Database marketing to the fore – but only for the minority

Using the customer database to drive communications has been a winning strategy during the recession, but only for 37 per cent of companies. A further 27 per cent say that they have become more reliant on database marketing during the downturn, according to a survey among 500 marketing decision makers carried out by GI Insight.

Loyalty schemes have made deeper inroads into marketing’s must-have list, with 71 per cent of those in the survey saying these have become more vital to the success of their business in the last two years. Some sectors are more committed to these programmes such as utilities and telecoms (97 per cent positive), banks (82 per cent) and retailers (74 per cent).

The survey identified a potential mis-match between the value of loyalty schemes and database marketing and their fit with the business. Only half of respondents felt that their programmes were fully integrated with other marketing activities.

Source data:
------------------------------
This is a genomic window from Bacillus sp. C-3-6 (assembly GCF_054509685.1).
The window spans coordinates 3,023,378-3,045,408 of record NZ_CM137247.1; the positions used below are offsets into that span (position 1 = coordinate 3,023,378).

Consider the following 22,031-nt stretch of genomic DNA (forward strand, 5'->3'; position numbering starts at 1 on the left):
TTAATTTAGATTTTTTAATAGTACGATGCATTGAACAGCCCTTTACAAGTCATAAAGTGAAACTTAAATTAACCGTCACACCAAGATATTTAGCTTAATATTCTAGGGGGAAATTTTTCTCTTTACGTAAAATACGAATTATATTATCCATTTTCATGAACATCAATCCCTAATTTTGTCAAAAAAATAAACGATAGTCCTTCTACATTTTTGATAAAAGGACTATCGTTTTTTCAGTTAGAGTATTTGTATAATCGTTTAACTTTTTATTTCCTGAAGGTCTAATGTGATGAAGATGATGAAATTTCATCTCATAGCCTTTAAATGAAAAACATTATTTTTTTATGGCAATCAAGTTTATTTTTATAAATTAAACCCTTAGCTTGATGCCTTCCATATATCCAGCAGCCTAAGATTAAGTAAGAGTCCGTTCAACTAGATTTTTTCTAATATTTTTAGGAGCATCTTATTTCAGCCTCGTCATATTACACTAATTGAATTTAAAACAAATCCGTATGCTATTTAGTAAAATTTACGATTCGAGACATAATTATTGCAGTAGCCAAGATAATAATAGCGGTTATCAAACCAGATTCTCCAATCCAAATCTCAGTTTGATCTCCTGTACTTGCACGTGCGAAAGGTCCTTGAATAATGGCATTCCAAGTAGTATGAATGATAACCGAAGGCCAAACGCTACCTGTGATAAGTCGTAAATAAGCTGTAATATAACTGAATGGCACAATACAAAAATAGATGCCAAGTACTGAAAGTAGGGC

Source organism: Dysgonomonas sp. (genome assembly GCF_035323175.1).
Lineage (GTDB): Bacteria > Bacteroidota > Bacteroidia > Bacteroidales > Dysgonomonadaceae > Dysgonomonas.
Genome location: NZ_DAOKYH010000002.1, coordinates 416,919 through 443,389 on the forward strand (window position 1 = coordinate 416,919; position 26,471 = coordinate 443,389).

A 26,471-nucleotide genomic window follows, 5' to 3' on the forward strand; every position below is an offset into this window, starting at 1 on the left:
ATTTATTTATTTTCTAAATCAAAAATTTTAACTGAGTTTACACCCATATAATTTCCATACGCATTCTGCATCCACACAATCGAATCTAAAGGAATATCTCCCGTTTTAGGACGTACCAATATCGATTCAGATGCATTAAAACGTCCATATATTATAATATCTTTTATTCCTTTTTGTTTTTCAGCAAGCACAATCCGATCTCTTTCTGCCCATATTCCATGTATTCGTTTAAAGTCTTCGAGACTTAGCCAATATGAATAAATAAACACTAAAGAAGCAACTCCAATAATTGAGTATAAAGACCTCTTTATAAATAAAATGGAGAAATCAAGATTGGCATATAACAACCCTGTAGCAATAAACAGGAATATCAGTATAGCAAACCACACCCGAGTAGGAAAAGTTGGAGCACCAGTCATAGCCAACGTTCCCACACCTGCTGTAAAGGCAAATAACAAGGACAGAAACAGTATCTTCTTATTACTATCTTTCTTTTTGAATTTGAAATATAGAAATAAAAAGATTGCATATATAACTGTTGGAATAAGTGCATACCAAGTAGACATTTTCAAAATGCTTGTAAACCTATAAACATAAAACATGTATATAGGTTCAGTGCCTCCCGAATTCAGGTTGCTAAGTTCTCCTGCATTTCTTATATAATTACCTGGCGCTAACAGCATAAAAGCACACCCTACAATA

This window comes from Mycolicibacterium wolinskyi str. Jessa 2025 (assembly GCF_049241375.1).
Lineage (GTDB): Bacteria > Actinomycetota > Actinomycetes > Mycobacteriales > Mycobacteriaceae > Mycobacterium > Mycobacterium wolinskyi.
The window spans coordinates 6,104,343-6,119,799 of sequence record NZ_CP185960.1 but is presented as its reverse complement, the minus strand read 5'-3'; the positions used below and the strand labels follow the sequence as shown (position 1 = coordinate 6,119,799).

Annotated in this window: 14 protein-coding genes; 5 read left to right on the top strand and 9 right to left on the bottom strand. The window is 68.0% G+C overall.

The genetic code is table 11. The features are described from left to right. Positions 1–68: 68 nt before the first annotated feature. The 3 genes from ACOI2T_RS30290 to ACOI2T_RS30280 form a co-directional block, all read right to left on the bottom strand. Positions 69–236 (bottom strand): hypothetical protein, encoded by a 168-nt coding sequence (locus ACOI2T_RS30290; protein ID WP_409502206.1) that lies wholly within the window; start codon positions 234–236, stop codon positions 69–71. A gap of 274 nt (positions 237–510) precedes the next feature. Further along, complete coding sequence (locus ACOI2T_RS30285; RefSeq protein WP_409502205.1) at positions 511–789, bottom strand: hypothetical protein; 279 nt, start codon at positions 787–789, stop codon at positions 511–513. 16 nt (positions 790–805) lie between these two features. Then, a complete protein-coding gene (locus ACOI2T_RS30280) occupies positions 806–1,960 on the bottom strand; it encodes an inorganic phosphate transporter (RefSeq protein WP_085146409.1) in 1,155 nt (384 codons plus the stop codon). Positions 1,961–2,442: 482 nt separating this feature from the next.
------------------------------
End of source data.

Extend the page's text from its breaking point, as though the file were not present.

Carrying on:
Andy Wood, managing director, GI Insight, says: “Loyalty has been put to the test during the recession as consumers have sought out the cheapest deals. As a result, customer retention has been a clear focus for most businesses over the past two years and many have realised the importance of loyalty schemes in helping them to achieve this. Additionally, a significant proportion of marketers have recognised the value of database marketing.”

He warns: “The real danger, though, is the lack of commitment to marketing integration. If marketing activities are not integrated, then a business is less able to ensure consistency of message and could waste money on redundant communications – both of which might hurt ROI and cost them competitive advantage over a rival firm.”


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